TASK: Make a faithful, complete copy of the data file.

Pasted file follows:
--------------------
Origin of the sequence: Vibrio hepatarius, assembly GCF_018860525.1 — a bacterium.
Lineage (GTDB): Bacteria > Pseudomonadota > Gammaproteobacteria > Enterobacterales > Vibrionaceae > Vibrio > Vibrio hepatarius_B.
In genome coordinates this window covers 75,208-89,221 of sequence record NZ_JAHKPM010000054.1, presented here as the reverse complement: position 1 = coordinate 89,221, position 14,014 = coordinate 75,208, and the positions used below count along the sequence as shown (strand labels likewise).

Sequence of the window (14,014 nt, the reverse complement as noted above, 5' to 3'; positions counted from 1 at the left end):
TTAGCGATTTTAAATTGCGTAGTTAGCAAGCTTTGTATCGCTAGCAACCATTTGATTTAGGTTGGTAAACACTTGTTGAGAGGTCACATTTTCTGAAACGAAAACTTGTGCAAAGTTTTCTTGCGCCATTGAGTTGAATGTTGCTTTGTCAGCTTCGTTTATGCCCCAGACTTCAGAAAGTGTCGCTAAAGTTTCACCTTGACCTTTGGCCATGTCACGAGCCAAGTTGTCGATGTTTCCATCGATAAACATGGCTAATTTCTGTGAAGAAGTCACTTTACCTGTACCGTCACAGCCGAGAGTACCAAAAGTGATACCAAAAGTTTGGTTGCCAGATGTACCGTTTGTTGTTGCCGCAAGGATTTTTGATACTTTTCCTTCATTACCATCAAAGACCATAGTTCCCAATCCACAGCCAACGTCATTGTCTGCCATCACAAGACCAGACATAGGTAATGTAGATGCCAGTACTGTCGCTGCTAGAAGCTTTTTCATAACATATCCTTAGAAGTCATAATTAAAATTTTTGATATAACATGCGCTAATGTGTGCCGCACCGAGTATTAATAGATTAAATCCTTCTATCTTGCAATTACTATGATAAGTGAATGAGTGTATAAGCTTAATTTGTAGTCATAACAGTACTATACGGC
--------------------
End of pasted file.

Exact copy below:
Origin of the sequence: Vibrio hepatarius, assembly GCF_018860525.1 — a bacterium.
Lineage (GTDB): Bacteria > Pseudomonadota > Gammaproteobacteria > Enterobacterales > Vibrionaceae > Vibrio > Vibrio hepatarius_B.
In genome coordinates this window covers 75,208-89,221 of sequence record NZ_JAHKPM010000054.1, presented here as the reverse complement: position 1 = coordinate 89,221, position 14,014 = coordinate 75,208, and the positions used below count along the sequence as shown (strand labels likewise).

Sequence of the window (14,014 nt, the reverse complement as noted above, 5' to 3'; positions counted from 1 at the left end):
TTAGCGATTTTAAATTGCGTAGTTAGCAAGCTTTGTATCGCTAGCAACCATTTGATTTAGGTTGGTAAACACTTGTTGAGAGGTCACATTTTCTGAAACGAAAACTTGTGCAAAGTTTTCTTGCGCCATTGAGTTGAATGTTGCTTTGTCAGCTTCGTTTATGCCCCAGACTTCAGAAAGTGTCGCTAAAGTTTCACCTTGACCTTTGGCCATGTCACGAGCCAAGTTGTCGATGTTTCCATCGATAAACATGGCTAATTTCTGTGAAGAAGTCACTTTACCTGTACCGTCACAGCCGAGAGTACCAAAAGTGATACCAAAAGTTTGGTTGCCAGATGTACCGTTTGTTGTTGCCGCAAGGATTTTTGATACTTTTCCTTCATTACCATCAAAGACCATAGTTCCCAATCCACAGCCAACGTCATTGTCTGCCATCACAAGACCAGACATAGGTAATGTAGATGCCAGTACTGTCGCTGCTAGAAGCTTTTTCATAACATATCCTTAGAAGTCATAATTAAAATTTTTGATATAACATGCGCTAATGTGTGCCGCACCGAGTATTAATAGATTAAATCCTTCTATCTTGCAATTACTATGATAAGTGAATGAGTGTATAAGCTTAATTTGTAGTCATAACAGTACTATACGGC